Tag Archives: England

WWII and the B-17, The Rose of York – A Time to Remember

            Jerry Dixon

Last week’s news had ex-Marine Corps Pilot, FASF news scout, and long-time member, Jerry Dixon (L), on the prowl for some appropriate memories for our WWII Yanks and Queen Elizabeth II’s last flight into the sunset.  The video itself was created by “HISTORIC WINGS.

He found the following short (8 min) video commemorating the B-17, The Rose of York, christened with that name to honor the extremely gracious and hospitable young Princess Elizabeth of York, her very first Royal Title. Here, below, is that memory in video form. This first image of the video will play in a separate window, one hosted by YouTube, itself.  The second image will show the video right here on the FASF site.

                                Video in memory of the long reigning Queen of England, The Rose of York.

To see this film embedded right here, just click the following image.  We strongly recommend you open the screen view to full size in order to properly enjoy the experience: 

Here below are some more photos of the Royal event with the 306th Bomb Group’s Rose of York saga:                      Photo of Book Cover “Rose of York” written by Clarence Simonsen

A grainy but nice close-up of the Rose of York nose art with the Princess and her father, the King. Two things are evident here – the nose art was very professionally done and the Princess was a very beautiful young lady at 18 years.

This photo was taken from the base tower of the entire ceremony as it took place in front of the hangar.

And, here’s another interesting twist in a 78-year-old WWII story:  The return of the Rose of York in modern times. Rose of York lives on again:

Boeing KC-135R aerial refueling tanker at Pease Air National Guard Base, New Hampshire, 9 September 2009.

The tanker recently was affixed with replica nose art to commemorate the 65th anniversary of the christening of the original Rose of York and the bravery and selfless service of all of her crew members, including her first Aircraft Commander and New Hampshire resident Joseph Couris.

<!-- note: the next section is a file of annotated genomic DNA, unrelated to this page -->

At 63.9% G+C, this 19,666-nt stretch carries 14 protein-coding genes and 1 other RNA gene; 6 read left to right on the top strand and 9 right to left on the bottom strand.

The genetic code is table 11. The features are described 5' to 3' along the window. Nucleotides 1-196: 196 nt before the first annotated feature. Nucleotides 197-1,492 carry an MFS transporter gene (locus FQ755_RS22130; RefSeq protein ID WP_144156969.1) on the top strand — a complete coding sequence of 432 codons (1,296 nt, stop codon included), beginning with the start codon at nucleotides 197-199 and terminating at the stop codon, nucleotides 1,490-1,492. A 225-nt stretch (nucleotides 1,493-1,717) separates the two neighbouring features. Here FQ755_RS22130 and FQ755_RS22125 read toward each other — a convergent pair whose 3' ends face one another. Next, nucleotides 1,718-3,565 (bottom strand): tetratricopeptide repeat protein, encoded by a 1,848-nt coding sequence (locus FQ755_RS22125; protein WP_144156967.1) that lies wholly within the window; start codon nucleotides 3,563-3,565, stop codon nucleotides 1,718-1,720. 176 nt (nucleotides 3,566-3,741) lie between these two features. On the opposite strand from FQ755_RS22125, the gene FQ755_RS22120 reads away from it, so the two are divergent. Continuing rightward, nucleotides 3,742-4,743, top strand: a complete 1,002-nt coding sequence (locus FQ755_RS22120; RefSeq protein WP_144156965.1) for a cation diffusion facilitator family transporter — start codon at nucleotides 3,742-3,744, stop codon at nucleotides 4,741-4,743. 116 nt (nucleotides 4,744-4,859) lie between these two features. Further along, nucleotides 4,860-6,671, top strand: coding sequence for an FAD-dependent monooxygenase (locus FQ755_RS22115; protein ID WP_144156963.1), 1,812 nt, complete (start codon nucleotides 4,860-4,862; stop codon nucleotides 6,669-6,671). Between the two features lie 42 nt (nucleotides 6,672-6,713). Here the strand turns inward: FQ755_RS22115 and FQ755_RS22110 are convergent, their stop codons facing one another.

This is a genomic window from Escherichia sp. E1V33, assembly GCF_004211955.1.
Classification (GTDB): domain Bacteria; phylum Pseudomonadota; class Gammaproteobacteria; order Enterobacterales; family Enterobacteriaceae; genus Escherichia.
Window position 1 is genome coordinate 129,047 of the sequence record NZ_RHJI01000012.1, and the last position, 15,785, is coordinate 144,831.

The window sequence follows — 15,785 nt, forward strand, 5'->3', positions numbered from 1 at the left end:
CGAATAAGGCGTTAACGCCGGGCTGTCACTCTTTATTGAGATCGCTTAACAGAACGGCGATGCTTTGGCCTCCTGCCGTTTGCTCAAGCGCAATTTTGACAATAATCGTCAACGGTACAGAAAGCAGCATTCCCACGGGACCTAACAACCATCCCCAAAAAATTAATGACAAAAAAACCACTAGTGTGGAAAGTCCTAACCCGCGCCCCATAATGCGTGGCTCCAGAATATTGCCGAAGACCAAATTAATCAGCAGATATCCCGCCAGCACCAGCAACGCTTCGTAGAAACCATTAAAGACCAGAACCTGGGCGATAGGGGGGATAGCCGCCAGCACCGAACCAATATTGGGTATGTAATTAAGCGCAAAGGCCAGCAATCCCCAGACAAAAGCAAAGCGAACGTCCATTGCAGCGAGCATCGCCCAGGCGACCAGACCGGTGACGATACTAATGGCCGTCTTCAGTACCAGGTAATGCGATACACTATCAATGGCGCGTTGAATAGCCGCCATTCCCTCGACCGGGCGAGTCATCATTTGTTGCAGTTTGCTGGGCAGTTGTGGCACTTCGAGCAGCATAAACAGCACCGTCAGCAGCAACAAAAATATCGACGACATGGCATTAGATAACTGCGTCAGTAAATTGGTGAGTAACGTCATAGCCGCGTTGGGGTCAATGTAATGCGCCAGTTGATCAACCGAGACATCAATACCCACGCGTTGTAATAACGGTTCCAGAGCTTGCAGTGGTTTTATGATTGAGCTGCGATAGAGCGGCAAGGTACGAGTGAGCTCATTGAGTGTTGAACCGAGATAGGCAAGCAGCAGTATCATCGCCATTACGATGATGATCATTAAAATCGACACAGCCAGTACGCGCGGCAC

In 1944 Joseph Couris was stationed at Thurleigh Royal Air Force Base near Bedford, England serving as a B-17 Aircraft Commander in the 306th Bombardment Group, 367th Bombardment Squadron of the U.S. Eighth Army Air Force. Tech. Sgt Stephens and Staff Sgt. Johnson of the NHANG, designed the new decal and all three unit members installed the nose art on the tanker. Photo: 157th Air Refueling Wing NHANG.

Close-up of new Rose of York’s artwork . . . not as complete and polished as the original. Photo by Fergal Goodman

SHUTTLEWORTH – See century old airplanes actually fly!

There is no place on planet earth where one can readily see such a wide variety of airplanes designed and built over a century ago actually take to the air with pilots guiding them aloft and safely back to Terra Firma.  These are exceptionally skilled pilots who are but a fraction of their airplane’s age. Please bear in mind that most of the antique aircraft in the museum’s collection are quite difficult – and even dangerous to fly – especially when compared to the inherently stable airplanes of today.

Here, below, is a full length video of 60 minutes duration, in which one can enjoy this renown collection of vintage, historic and modern aircraft in action.  It is located at the Old Warden Aerodrome, Old Warden in Bedfordshire, England.  This unique collection is not just of aircraft, but also of vintage road traveling vehicles, too.  Sir John Allison, opens the film with a clear description of the Shuttleworth Collection and of its history.  Once in Great Britain, it is easy to reach the Aerodrome and even easier to find nearby onsite convenient parking, should one be traveling by or with their own or a rented auto.  The Collection’s home page is right here.

On your next visit to the British Isles, don’t forget to book a visit to this colorful collection of both vintage aircraft and motor vehicles.  Their special event Airshows are widely acclaimed as being more than worth the time and trouble to experience.  Should you be flying yourself around Great Britain, be advised that you can fly right onto the Old Warden Aerodrome, and that there isn’t even a landing fee! 

Many of the Collection’s aircraft predate the First Aero’s fabled Jennys.  If you are planning a visit to England, you might want to check the Shuttleworth Air Show schedule so that you can include one of their shows in your visit.